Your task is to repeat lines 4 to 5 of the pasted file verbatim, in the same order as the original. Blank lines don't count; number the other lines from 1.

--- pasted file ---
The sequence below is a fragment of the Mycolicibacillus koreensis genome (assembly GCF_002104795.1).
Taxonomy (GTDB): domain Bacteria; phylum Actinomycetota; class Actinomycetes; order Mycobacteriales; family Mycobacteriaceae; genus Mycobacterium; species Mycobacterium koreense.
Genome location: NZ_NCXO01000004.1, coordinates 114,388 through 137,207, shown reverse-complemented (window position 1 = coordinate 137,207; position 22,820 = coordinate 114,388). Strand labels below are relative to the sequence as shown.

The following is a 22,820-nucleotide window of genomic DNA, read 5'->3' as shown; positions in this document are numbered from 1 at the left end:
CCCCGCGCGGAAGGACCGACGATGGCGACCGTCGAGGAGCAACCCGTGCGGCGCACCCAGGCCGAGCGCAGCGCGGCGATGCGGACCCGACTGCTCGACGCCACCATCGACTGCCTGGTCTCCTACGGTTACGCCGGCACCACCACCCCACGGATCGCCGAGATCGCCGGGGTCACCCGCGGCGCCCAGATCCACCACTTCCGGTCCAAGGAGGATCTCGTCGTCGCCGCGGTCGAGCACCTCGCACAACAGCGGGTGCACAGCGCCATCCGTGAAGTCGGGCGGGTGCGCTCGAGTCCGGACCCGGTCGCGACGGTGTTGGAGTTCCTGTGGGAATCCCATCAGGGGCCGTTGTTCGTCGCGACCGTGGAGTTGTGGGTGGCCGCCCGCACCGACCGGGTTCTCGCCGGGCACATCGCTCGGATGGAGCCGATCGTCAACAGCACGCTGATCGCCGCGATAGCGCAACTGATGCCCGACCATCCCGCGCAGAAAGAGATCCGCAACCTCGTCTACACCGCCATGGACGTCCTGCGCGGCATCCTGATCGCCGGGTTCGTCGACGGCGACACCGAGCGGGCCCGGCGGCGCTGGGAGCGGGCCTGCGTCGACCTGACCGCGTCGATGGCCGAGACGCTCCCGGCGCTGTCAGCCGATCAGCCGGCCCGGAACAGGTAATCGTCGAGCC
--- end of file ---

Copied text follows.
The following is a 22,820-nucleotide window of genomic DNA, read 5'->3' as shown; positions in this document are numbered from 1 at the left end:
CCCCGCGCGGAAGGACCGACGATGGCGACCGTCGAGGAGCAACCCGTGCGGCGCACCCAGGCCGAGCGCAGCGCGGCGATGCGGACCCGACTGCTCGACGCCACCATCGACTGCCTGGTCTCCTACGGTTACGCCGGCACCACCACCCCACGGATCGCCGAGATCGCCGGGGTCACCCGCGGCGCCCAGATCCACCACTTCCGGTCCAAGGAGGATCTCGTCGTCGCCGCGGTCGAGCACCTCGCACAACAGCGGGTGCACAGCGCCATCCGTGAAGTCGGGCGGGTGCGCTCGAGTCCGGACCCGGTCGCGACGGTGTTGGAGTTCCTGTGGGAATCCCATCAGGGGCCGTTGTTCGTCGCGACCGTGGAGTTGTGGGTGGCCGCCCGCACCGACCGGGTTCTCGCCGGGCACATCGCTCGGATGGAGCCGATCGTCAACAGCACGCTGATCGCCGCGATAGCGCAACTGATGCCCGACCATCCCGCGCAGAAAGAGATCCGCAACCTCGTCTACACCGCCATGGACGTCCTGCGCGGCATCCTGATCGCCGGGTTCGTCGACGGCGACACCGAGCGGGCCCGGCGGCGCTGGGAGCGGGCCTGCGTCGACCTGACCGCGTCGATGGCCGAGACGCTCCCGGCGCTGTCAGCCGATCAGCCGGCCCGGAACAGGTAATCGTCGAGCC